Below is a short story about carbs, some history and a personal experiment. If you find that boring, scroll to the bottom for the tips. If not, I hope it adds something to your day.
Disclaimer: Moving to a low-carbohydrate higher-fat (LCHF) lifestyle requires commitment and understanding. You can do this by reading extensively and taking the necessary steps to implement it in a sustainable way, ideally with support. I'd always recommend consulting with your GP before making any dramatic changes to your lifestyle.
The current UK dietary guidelines recommend the majority (50%) of your caloric intake should come from carbohydrates; starch (260g) and sugar (90g). I don't support this notion and I am not alone. The evidence for these guidelines is less than underwhelming. If one takes a step back and looks at the latest figures, the UK population are in-fact following the advice of a high carbohydrate, low-fat diet; and gaining weight rapidly. I believe the messages are wrong, the advice a majority of health professionals have given and still do give is wrong. The 'people' are not to blame. The information given needs better evidence and a consensus between those delivering it.
Around 3 years ago I came across an article by Marika Sboros, a South African journalist, on 'Banting' (consciously limiting carbohydrates). It summarised recent research by Professor Tim Noakes, the eminent Exercise Physiologist, on the latest nutritional guidelines. Noakes, known for challenging mainstream thinking (and being right), had been researching the role of carbohydrate in the diet and had established that it was in fact, not necessary. This struck me. I'd learnt of Noakes' work as a student and held him in very high regard. I'd cited his papers in assignments and followed his nutritional advice to fuel my own sporting endeavours. Yet here, Noakes seemed to have back-tracked. His hands were in the air, apologetic, remorseful. In a brave, controversial move, he had publicly challenged the dogma and denounced our recommended Western-Diet.
When someone who is responsible for progressing an entire field of science comes forward and admits they were wrong, people notice. For me, it was confusing. Everything I was taught as a student was being challenged. If this had been any other scientist, I would have probably rubbished it as another sensationalist article aiming to put a 'sciency' spin on another fad-diet. Thankfully, I didn't. I decided to dig deeper. It didn't take long before the pieces of this big jigsaw puzzle began to come together.
I came across Dr. John Yudkin, the British physiologist, who in 1972 released the book 'Pure, White and Deadly' which shed light on the link between sugar, heart disease and obesity. Yudkin was the arch nemesis of Dr. Ancel Keys, the Amercian Physiologist responsible for the diet-heart hypothesis and key influencer/designer of the 1977 US-dietary guidelines we still follow today. Keys was critical in pushing the message that saturated fat, and therefore all fat was the cause of heart-disease, hence the emergence of low-fat diets. I discovered William Banting, the British Undertaker from the 1800's who promoted the idea of limiting carbohydrates, particularly those of 'starchy and sugary nature' as an aid to weight-loss. The term Banting or 'to-bant' was derived from his surname and refers to his method of weight-loss via a restriction in dietary carbohydrate. The more I looked, the more I uncovered. (Banting's thinking came from his doctor who had made his own realisations during a presentation from Clause Bernard, the respected French Physiologist). This was a tool that had been used for well over 100 years, hypothesised in the 1800's and fundamental to nutritional science. Why hadn't I learnt of these pioneers before? This wasn't another socially engineered, well-marketed celebrity diet. This was research started over a century ago by an Undertaker in London, lost in the World Wars and subsequently hidden by research trials conducted in the US throughout the 70's, to be finally reignited by an established, A1 rated scientist from Cape Town. My head began to fill with questions. The more I read, the clearer things became. The evidence was mounting. It became increasingly difficult to trust what I thought I knew.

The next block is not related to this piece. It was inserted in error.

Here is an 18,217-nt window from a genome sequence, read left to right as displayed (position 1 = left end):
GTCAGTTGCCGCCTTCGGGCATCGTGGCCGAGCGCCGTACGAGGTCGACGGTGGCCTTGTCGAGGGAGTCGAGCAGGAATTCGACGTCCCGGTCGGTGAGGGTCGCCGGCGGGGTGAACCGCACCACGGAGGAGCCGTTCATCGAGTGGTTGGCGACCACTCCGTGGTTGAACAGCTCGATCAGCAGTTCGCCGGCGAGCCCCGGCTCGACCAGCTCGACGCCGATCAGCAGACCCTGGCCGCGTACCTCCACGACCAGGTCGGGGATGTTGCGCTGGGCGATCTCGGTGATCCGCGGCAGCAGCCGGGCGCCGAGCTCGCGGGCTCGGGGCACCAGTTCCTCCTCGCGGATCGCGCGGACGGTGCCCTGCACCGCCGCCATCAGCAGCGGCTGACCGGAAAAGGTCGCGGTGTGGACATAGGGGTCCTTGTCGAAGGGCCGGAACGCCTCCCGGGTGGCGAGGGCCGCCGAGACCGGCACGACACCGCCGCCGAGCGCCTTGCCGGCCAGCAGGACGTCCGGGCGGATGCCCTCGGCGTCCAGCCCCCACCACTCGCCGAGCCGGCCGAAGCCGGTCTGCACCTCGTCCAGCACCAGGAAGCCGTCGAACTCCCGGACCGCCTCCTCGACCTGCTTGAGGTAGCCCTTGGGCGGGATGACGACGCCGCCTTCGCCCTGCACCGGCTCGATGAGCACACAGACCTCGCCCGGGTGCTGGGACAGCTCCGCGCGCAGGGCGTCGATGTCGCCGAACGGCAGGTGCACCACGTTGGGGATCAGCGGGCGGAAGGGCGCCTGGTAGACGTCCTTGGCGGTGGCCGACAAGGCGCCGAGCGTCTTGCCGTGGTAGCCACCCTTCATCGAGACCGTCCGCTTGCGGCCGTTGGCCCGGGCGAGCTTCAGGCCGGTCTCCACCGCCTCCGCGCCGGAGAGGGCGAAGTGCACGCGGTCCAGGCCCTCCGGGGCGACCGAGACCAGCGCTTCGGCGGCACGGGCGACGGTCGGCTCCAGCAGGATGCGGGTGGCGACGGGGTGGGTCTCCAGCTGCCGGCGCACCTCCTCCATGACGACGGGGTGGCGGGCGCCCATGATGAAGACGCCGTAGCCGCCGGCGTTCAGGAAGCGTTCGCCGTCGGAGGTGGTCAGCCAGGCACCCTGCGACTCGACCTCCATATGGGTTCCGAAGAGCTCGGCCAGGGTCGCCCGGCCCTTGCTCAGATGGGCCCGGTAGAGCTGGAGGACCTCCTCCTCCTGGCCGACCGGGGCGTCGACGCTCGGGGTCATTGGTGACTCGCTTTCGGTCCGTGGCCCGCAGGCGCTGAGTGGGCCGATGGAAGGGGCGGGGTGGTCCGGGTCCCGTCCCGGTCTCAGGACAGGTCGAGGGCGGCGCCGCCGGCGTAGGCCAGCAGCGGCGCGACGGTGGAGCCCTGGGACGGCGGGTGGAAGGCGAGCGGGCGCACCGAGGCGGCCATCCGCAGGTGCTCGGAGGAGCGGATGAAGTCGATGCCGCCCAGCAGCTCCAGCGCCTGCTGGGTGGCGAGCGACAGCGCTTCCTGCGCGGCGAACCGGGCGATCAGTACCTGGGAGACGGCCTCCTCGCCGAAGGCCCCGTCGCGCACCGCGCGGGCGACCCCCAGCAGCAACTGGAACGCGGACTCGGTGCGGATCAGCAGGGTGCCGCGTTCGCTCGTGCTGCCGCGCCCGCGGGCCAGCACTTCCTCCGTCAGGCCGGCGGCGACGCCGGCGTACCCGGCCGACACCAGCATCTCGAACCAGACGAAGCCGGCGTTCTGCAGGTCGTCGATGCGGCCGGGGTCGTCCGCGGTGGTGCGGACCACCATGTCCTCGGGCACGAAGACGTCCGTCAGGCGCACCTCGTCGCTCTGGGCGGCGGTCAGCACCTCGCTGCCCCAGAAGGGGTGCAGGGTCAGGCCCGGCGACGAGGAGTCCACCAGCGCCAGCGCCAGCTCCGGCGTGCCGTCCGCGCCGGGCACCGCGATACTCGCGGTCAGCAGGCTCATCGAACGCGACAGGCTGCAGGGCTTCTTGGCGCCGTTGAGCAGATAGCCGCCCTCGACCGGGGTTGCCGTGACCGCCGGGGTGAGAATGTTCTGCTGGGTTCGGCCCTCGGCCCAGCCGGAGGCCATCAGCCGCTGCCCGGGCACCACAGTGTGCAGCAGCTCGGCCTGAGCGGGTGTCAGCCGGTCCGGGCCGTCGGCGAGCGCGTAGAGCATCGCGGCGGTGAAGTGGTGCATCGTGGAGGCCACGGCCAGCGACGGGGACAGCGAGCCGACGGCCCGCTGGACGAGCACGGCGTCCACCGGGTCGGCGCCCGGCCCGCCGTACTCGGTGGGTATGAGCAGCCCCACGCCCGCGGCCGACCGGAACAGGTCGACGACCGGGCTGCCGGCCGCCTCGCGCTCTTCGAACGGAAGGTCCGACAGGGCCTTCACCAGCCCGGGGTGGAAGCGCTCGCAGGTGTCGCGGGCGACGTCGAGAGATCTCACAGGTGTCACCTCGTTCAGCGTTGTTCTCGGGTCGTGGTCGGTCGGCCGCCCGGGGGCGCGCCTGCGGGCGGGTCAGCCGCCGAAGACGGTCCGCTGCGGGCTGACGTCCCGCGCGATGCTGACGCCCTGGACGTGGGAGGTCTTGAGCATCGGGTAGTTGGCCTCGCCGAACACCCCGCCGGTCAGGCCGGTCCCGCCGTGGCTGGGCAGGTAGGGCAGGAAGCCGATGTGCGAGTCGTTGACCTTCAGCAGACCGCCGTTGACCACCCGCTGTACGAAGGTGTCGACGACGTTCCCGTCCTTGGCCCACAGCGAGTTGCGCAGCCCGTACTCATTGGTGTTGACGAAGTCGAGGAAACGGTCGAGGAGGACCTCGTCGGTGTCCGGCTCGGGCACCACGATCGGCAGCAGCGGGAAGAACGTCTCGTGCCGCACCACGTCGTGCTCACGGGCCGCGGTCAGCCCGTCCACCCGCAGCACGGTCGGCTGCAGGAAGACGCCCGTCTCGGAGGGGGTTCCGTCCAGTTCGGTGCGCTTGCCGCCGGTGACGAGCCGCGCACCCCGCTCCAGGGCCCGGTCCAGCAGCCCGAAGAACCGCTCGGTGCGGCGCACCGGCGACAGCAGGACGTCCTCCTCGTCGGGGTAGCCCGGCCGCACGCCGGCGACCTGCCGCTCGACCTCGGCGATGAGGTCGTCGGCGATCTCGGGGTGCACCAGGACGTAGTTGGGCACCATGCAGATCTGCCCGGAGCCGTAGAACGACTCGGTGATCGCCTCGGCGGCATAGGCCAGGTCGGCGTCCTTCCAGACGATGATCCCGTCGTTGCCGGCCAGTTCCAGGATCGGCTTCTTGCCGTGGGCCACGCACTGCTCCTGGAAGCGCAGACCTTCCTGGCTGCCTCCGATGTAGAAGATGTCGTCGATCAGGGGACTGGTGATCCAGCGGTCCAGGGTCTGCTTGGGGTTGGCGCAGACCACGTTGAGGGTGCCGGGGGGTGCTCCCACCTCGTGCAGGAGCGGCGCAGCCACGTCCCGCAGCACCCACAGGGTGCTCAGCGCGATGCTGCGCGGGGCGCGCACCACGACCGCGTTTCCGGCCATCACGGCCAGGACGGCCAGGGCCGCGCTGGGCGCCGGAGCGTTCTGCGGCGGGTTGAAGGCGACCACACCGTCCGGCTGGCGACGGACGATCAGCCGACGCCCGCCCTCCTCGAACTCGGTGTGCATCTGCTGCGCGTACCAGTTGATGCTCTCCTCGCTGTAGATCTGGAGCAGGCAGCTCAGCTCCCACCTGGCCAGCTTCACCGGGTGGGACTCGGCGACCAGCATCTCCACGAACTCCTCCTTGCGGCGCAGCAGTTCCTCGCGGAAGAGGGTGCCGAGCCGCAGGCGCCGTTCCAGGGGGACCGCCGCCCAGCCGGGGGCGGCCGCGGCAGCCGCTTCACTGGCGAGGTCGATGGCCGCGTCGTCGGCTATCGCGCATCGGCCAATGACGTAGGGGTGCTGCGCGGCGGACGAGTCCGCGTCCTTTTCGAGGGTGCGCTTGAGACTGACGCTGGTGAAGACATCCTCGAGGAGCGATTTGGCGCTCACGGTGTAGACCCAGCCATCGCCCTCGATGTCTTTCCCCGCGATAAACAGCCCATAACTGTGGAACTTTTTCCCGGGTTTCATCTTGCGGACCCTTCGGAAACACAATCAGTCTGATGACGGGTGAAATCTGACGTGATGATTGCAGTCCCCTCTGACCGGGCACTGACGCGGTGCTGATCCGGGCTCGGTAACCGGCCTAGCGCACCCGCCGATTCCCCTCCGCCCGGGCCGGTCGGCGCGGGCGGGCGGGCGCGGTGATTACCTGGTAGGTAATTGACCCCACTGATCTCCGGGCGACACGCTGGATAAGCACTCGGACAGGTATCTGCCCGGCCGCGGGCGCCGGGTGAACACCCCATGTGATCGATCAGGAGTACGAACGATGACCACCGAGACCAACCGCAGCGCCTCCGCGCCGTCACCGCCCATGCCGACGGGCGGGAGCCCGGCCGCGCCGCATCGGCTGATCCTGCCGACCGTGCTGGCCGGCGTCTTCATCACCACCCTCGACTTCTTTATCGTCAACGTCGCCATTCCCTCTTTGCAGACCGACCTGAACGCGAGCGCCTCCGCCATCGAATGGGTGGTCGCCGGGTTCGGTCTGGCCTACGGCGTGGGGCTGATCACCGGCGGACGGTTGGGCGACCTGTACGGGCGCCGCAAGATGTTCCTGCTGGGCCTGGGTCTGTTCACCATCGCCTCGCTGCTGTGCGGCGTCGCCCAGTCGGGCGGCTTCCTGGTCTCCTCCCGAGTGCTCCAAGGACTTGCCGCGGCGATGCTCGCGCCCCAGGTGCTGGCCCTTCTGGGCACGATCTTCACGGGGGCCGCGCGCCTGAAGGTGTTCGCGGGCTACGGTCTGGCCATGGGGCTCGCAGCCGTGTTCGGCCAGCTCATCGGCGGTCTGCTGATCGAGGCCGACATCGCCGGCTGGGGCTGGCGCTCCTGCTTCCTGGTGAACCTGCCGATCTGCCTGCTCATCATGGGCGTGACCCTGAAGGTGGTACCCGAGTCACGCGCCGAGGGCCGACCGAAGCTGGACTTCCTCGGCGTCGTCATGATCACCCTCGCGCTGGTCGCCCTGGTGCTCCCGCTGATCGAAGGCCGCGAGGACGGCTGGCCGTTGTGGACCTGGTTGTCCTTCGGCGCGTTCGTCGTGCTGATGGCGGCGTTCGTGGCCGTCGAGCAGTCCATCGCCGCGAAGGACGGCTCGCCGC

Months passed. I read the little available research from the past 5 years I could find on low-carbohydrate living and eventually, curiosity won over. Out went the cereal boxes, pasta, potatoes, rice and bread. In came the butter, nuts, green veg (by the tonne) and fish. Equipped with the necessary knowledge, I committed fully to the Banting way of living. Initially, I felt great. I noticed my sleep improve and I almost had to remind myself to eat. And then it hit me. Like a brick to face. 40 minutes into an hour-long run. My body felt like there was no blood in it, totally empty. My hearing became muffled and my jaw stiff. I'd been in this situation before but usually after an all out effort, racing in the heat of doing a maximal fitness test. Not on an easy run round the block. After 15 minutes sat at the bus stop I collected myself, walked home and proceeded to eat an unfathomable quantity of food. Something was obviously wrong with my approach. If this so called no sugar, low carbohydrate way of living was the route to ultimate health, I needed to find a way to make it compatible with exercise.
The next 6 months involved several self-experiments, gravely attempting to combine the LCHF protocol with endurance training. The purpose was simple, I wanted to see if I could perform better on a diet that undermined the cornerstone of endurance performance nutrition. Eventually, I settled on a method that not only made me capable of a morning 2.5h+ run in the hills without breakfast or any food, but also allowed me to remain mentally sharp and productive without needing to constantly feed myself. I felt awesome. My body fat dropped 3.5%, whilst maintaining a comparable level of exercise (although significantly more sitting day-to-day). All whilst drastically increasing my fat intake.
Part of the successful adjustment was my persistence to keep trying new things until something worked. A majority the success was down to to the book 'The Art and Science of Low-Carbohydrate Performance'. The authors, Jeff Volek & Stephen Phinney were responsible for the initial groundbreaking work in understanding and formulating a sound structure for athletes looking to exploit the benefits of Low-Carbohydrate performance. They have released numerous texts and are regarded as true authorities in the field of nutritional science.